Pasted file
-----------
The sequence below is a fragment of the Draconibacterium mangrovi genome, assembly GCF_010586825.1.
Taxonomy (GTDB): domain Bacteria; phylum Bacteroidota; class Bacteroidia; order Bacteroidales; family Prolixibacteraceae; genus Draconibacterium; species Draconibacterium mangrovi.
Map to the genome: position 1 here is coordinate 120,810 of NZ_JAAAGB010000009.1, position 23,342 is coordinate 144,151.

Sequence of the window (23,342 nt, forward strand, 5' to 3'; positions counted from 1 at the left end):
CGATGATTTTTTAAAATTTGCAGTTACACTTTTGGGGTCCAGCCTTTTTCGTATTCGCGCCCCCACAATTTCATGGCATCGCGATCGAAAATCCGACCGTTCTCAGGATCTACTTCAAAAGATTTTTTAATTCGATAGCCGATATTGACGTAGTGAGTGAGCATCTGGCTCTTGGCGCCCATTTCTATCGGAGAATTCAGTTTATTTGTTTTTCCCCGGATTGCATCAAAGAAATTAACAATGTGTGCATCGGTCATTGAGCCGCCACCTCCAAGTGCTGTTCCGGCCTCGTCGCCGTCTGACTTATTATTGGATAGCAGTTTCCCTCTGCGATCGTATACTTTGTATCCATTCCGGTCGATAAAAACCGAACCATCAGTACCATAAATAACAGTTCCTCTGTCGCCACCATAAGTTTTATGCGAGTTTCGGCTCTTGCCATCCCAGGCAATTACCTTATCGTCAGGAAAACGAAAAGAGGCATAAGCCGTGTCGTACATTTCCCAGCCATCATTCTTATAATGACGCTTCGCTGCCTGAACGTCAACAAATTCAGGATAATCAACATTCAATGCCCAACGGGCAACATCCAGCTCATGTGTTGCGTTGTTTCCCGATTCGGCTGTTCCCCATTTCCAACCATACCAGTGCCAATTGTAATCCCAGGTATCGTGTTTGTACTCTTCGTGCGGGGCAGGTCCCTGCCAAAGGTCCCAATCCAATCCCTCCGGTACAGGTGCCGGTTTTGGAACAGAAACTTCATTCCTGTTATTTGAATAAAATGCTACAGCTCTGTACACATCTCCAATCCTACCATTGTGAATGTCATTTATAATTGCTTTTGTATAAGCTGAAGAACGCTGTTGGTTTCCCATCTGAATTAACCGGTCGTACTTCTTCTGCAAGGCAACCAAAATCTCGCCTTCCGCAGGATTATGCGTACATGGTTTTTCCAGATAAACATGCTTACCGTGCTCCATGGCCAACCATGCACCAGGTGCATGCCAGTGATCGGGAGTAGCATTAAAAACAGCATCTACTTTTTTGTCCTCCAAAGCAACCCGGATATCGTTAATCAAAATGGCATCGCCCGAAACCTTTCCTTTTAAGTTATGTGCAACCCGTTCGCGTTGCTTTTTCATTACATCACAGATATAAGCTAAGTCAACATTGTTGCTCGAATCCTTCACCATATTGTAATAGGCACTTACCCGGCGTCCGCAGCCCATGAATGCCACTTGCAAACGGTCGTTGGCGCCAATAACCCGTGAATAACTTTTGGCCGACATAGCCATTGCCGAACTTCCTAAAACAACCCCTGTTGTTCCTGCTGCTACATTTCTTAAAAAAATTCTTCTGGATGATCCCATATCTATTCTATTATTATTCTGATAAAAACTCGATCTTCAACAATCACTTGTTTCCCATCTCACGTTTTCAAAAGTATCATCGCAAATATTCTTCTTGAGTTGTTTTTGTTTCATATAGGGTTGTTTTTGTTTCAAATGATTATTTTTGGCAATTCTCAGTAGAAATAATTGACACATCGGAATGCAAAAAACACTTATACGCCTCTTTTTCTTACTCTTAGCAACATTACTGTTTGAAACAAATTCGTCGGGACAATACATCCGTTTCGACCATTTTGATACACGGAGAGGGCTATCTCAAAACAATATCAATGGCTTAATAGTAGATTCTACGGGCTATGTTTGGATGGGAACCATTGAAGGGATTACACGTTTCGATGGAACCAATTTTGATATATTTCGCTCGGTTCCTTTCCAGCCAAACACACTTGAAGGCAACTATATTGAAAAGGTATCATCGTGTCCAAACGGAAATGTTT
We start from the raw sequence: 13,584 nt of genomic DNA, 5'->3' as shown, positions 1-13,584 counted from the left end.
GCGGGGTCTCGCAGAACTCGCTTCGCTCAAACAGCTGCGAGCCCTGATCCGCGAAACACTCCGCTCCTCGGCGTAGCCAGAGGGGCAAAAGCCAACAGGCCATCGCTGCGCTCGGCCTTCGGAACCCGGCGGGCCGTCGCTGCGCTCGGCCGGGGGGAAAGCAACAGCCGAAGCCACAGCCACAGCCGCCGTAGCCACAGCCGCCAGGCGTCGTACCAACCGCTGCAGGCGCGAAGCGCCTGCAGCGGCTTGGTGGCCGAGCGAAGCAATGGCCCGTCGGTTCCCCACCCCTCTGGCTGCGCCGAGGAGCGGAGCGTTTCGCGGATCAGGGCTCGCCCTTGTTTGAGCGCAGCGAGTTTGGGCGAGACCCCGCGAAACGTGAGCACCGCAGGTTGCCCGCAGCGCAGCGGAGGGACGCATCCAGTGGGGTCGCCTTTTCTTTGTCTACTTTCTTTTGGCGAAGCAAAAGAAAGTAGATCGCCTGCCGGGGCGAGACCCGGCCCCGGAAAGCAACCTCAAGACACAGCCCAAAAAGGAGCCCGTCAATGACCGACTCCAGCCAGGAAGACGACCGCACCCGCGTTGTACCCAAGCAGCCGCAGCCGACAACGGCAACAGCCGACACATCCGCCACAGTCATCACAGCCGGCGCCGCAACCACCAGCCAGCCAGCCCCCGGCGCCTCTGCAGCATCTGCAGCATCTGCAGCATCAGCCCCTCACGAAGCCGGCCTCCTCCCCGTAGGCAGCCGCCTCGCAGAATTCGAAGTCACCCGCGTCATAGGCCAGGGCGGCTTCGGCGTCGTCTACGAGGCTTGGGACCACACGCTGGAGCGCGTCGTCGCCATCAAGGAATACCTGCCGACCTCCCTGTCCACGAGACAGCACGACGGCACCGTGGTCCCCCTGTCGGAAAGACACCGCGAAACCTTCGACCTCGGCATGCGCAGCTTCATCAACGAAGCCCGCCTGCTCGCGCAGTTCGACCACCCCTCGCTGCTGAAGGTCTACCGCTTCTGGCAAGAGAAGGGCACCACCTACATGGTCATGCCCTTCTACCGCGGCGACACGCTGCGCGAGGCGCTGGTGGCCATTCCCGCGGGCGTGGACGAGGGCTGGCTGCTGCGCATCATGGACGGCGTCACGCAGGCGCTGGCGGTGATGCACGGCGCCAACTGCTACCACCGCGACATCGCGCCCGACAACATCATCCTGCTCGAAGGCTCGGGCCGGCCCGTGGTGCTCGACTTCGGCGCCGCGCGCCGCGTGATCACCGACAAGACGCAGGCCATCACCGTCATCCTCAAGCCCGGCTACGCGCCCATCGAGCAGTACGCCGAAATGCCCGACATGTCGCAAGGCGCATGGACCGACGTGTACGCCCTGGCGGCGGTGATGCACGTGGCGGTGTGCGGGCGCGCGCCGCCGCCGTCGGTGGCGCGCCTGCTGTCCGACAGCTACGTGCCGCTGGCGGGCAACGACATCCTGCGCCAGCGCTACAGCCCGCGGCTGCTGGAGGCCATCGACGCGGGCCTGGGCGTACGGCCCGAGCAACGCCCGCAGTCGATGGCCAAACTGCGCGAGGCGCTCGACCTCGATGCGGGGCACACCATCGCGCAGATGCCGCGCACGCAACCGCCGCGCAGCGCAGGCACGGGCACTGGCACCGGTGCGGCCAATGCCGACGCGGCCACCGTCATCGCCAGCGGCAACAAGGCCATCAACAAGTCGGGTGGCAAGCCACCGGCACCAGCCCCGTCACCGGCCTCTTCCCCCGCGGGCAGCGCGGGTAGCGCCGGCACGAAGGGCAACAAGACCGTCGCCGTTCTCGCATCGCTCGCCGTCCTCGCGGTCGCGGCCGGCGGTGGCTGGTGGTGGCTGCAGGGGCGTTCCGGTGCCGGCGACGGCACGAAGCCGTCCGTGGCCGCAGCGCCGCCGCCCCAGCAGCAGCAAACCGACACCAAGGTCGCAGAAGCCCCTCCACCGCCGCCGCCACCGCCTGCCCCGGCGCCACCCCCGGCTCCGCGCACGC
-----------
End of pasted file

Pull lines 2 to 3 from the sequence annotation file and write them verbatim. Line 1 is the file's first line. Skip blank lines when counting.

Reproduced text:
Taxonomy (GTDB): domain Bacteria; phylum Bacteroidota; class Bacteroidia; order Bacteroidales; family Prolixibacteraceae; genus Draconibacterium; species Draconibacterium mangrovi.
Map to the genome: position 1 here is coordinate 120,810 of NZ_JAAAGB010000009.1, position 23,342 is coordinate 144,151.